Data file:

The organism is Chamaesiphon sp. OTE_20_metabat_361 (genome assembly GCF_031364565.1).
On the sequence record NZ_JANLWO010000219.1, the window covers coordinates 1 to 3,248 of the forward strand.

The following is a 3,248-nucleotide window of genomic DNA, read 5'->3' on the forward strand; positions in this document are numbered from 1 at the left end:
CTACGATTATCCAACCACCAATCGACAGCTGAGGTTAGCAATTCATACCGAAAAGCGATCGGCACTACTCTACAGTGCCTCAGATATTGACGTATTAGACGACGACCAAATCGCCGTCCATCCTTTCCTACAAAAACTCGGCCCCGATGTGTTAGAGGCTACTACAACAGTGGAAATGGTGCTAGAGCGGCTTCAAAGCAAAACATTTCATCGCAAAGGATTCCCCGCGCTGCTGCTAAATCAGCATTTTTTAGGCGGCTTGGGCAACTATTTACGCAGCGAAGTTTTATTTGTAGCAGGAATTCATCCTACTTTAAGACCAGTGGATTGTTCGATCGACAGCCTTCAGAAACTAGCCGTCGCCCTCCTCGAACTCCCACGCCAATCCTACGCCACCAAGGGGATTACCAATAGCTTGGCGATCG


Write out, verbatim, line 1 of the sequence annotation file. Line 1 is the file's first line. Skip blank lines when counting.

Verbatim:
The organism is Chamaesiphon sp. OTE_20_metabat_361 (genome assembly GCF_031364565.1).